India plans Blue Revolution to boost seafood production, exports
Satyapal Menon | @TheDollarBiz
Beginning from the green revolution, India has had a white revolution with focus on increasing milk production in the country, and here comes the latest - Blue revolution. Even before attempting to figure what exactly this means, the government plans to deploy measures to net in more fish – in terms of not just the catch, but also dollars - than we have done till date. In fact, India has been having quite a considerable haul of seafood over the years. There is always an ocean to be tapped, and this is precisely what India’s Agriculture Minister Radha Mohan Singh meant when he stated that the country is poised to usher in a Blue Revolution to tap the huge potential of aqua resources in the country. Speaking on the occasion of World Fisheries Day on November 21, the minister said, “India has a vast area of unutilised and untapped Inland water resources and is short of for quality fish seed and formulated fish feed and government will focus on filling the critical gaps. Fisheries can be an engine of growth due to high growth rates of 7.9% in Inland fisheries last year.” He added that India ranks world number two in fish production and is also the second highest aquaculture country in the world. “India with a fishermen population of 14.5 million and a coastal line of 8,118 kilometers can rise to be a major player in the world fisheries. India also has a fleet of 200,000 fishing vessels and last year has exported fish worth $5 billion,” he said. According to India’s Marine Products Export Development Authority (MPEDA), India’s seafood exports jumped to a record high in FY2013-14, reaching almost one million tonne and worth over $5 billion, which is almost 43% higher than seafood exports worth $3.5 billion in the previous year. Driven mainly by demand in USA and Southeast Asia, the unit value of India’s overall seafood exports jumped around 34.5% from $3.78 per kg to over $5 per kg. Frozen shrimp recorded the highest increase in value terms, with exports valued at $3.2 billion in FY2013-14, up around 78% from $1.8 billion in the previous year, while the unit value of frozen shrimps surged to $10.65 per kg, up 35% from $7.89 per kg in FY2012-13. Vannamei shrimp exports registered tremendous growth of 92% from around $731 million in FY2012-13 to almost $2 billion in FY2013-14. However, frozen fish exports have declined from $708.63 million in FY2012-13 to $617.6 million in FY2013-14. In terms of quantity, shrimp exports doubled from 9,706.36 tonnes in FY2012-13 to 19,368.30 tonnes in FY2013-14, while frozen fish exports decreased from 3,43,876 tonnes to 3,24,359 tonnes in FY2013-14. USA is the largest market (95,927 tonnes) for frozen shrimp exports in terms of quantity followed by EU (73,487 tonnes), Southeast Asia (52,533 tonnes) and Japan (28,719 tonnes). However, in terms of value of exports, Southeast Asia accounts for the bulk of Indian marine products with a share of around 26.4%, USA is the second largest (around 25.7%), followed by EU (20.24%), Japan (8.2%), China (5.85%) and Middle East (5.45%). India is targeting $6 billion worth seafood exports in FY2014-15, a jump of around 20% y/y. As a part of short term goals, the government plans to impart training to the fishing community to improve productivity. India also plans to double seafood exports to $10 billion by 2020, and the launch of the Blue Revolution is expected to play a key role in it. However, India does not have a consistent Deep Sea Fishing policy and faces increasing phyto-sanitary scrutiny in importing countries. Addressing these gaps and encouraging aquaculture will be crucial to help achieve the targets.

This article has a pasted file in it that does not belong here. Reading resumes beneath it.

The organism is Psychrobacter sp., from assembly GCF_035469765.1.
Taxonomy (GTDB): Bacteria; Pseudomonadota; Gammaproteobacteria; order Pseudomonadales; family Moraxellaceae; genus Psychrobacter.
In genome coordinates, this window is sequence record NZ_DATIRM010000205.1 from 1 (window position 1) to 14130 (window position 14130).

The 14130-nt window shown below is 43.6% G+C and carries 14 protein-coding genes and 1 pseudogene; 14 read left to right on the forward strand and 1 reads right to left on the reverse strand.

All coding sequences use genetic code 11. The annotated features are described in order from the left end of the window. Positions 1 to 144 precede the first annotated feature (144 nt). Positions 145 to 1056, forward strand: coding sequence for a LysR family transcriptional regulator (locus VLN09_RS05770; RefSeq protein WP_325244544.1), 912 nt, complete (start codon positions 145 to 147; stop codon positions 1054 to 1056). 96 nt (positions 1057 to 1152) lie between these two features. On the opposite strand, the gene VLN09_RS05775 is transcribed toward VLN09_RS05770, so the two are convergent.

This article was published on November 24, 2014.